December 27, 2013 | By Mark Rumold

Judge's Decision Is Disappointing, But Fight Over Program's Legality Is Not Over

After the D.C. District Court found the NSA’s record collection program unconstitutional just last week, we are obviously disappointed and disagree with Judge Wiliam H. Pauley’s decision in ACLU v. Clapper today. Among other things, the decision relied on government justifications for the program that have been repeatedly disproven, and a 30-year-old Supreme Court decision concerning the call records of a single person over a matter of weeks. Neither provides a legitimate basis for the NSA to vacuum up the call records of hundreds of millions of Americans without any suspicion of wrongdoing, and to keep and search those records for 5 years. EFF filed an amicus brief in the ACLU case on behalf of Rep. Jim Sensenbrenner, the author of the Patriot Act.

EFF still has two cases challenging the NSA’s records collection program pending in the Northern District of California, First Unitarian v. NSA and Jewel v. NSA, and we look forward to having those cases heard. In spite of the ruling today, the fight over the legality of the NSA's surveillance programs is far from over.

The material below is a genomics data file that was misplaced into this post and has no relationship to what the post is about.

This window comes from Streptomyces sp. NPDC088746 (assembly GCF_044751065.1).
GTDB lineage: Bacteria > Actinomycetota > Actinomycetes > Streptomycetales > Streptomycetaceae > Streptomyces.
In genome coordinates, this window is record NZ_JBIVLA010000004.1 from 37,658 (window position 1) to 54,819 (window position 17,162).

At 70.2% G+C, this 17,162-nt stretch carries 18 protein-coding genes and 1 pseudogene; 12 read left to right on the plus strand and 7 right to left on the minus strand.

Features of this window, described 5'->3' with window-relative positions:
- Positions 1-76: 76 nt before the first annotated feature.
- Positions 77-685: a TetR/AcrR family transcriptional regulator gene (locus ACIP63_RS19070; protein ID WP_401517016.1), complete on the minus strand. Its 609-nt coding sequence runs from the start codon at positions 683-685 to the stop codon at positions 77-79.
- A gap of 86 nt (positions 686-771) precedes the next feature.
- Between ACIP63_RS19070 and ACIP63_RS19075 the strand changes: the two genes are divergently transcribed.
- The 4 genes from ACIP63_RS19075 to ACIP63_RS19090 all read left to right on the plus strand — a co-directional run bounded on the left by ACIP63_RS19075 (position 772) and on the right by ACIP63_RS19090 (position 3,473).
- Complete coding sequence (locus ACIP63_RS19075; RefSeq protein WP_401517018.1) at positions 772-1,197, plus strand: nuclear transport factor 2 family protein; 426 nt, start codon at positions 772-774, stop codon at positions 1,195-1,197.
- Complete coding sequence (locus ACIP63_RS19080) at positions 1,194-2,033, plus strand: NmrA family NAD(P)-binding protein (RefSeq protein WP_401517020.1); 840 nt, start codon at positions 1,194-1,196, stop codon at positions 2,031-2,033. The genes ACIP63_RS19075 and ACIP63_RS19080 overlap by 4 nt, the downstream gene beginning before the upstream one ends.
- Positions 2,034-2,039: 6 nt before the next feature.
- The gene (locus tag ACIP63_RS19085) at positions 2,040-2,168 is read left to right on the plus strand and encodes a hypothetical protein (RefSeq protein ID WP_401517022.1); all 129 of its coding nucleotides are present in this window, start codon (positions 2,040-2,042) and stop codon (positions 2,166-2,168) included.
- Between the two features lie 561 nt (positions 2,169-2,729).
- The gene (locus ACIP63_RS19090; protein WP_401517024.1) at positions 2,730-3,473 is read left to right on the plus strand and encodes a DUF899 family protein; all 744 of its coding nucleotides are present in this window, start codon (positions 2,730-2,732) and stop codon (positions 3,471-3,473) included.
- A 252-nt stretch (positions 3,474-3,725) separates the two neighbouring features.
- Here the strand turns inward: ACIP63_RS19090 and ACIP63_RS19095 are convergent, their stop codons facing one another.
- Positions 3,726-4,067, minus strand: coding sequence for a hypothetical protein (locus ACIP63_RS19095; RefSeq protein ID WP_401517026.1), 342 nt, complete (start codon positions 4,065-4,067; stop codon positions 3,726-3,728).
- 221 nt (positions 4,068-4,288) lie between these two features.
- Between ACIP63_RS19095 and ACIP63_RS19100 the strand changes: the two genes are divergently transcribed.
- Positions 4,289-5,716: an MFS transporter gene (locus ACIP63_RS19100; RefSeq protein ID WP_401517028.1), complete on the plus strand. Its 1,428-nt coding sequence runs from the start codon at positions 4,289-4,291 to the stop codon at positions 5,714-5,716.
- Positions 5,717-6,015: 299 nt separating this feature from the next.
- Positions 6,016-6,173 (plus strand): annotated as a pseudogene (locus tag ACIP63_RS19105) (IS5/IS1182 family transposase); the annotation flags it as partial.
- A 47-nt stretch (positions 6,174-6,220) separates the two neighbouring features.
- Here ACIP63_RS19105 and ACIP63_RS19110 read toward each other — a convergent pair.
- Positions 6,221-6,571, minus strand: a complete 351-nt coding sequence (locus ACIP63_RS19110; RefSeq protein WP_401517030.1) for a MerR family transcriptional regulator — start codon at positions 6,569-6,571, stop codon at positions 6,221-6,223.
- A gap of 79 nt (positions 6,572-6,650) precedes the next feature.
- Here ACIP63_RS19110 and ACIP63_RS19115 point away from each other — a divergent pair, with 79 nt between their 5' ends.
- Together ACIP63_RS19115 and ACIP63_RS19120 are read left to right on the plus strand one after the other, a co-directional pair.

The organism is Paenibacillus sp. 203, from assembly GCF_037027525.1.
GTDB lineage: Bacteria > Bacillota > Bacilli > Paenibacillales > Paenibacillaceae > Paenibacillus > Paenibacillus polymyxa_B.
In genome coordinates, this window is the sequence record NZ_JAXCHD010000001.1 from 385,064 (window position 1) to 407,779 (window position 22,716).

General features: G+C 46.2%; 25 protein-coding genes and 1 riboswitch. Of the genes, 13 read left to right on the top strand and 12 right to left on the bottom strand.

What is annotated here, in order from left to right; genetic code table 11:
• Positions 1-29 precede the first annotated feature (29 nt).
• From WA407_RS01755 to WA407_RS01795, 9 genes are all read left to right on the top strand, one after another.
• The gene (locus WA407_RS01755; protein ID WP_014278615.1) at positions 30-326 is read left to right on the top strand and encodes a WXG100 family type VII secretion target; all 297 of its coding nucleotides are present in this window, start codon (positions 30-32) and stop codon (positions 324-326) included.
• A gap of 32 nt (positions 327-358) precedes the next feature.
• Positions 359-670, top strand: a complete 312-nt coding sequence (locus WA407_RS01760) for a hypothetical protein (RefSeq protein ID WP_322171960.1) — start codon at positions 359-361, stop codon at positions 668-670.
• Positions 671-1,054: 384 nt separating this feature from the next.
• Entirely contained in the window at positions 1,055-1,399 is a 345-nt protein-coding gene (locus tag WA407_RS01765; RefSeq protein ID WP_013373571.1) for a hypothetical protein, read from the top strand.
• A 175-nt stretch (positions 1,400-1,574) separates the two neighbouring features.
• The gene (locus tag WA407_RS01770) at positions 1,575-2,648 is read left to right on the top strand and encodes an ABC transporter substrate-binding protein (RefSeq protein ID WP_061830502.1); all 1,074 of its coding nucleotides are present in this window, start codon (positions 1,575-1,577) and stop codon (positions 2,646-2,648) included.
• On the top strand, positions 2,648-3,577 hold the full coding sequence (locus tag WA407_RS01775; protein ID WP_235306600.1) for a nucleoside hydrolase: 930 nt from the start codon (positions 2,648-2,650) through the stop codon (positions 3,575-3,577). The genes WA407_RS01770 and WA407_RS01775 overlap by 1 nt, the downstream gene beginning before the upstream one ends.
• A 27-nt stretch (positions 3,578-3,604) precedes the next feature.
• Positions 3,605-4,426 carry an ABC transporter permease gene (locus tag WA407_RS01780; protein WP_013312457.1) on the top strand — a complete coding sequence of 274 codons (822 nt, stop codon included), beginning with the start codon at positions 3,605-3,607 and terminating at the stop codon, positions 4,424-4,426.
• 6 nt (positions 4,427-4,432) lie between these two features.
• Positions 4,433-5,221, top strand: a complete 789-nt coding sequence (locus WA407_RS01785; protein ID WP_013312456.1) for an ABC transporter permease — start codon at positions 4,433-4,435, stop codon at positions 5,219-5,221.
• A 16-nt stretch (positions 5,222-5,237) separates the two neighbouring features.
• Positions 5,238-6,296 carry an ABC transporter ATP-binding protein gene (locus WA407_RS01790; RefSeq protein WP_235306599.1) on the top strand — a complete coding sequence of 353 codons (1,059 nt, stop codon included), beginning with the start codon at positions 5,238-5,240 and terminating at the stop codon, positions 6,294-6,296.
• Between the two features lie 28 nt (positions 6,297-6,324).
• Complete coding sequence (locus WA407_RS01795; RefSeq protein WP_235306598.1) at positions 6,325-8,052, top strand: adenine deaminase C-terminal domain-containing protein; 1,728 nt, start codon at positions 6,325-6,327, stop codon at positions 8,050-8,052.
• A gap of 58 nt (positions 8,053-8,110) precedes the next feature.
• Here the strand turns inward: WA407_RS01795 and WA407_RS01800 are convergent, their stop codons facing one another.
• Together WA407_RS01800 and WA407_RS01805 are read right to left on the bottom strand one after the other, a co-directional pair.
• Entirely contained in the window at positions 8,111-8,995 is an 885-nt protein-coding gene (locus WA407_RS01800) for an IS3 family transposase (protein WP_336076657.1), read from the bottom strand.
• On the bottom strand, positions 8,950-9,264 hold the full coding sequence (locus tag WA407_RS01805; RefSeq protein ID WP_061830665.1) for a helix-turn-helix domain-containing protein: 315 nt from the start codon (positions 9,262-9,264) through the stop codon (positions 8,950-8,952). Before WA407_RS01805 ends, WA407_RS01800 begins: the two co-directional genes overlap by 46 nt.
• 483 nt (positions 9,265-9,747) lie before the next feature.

Deeplinks Topics

Stay in Touch

NSA Spying

EFF is leading the fight against the NSA's illegal mass surveillance program. Learn more about what the program is, how it works, and what you can do.

Follow EFF

Fair use would be a boon for Australia, but big content industries are doing their best to block it. https://www.eff.org/deeplinks... #fairuseweek

Feb 21 @ 9:06am

This Wed 2/22 join EFF's @sheeyahshee at @PrototypePrime outside Atlanta to discuss surveillance and resistance https://www.eff.org/event/eff...

Feb 21 @ 6:19am

In Xilinx ruling, Federal Circuit suggests trolls still able to drag you to their distant lairs. https://www.eff.org/deeplinks...

Feb 17 @ 3:14pm
JavaScript license information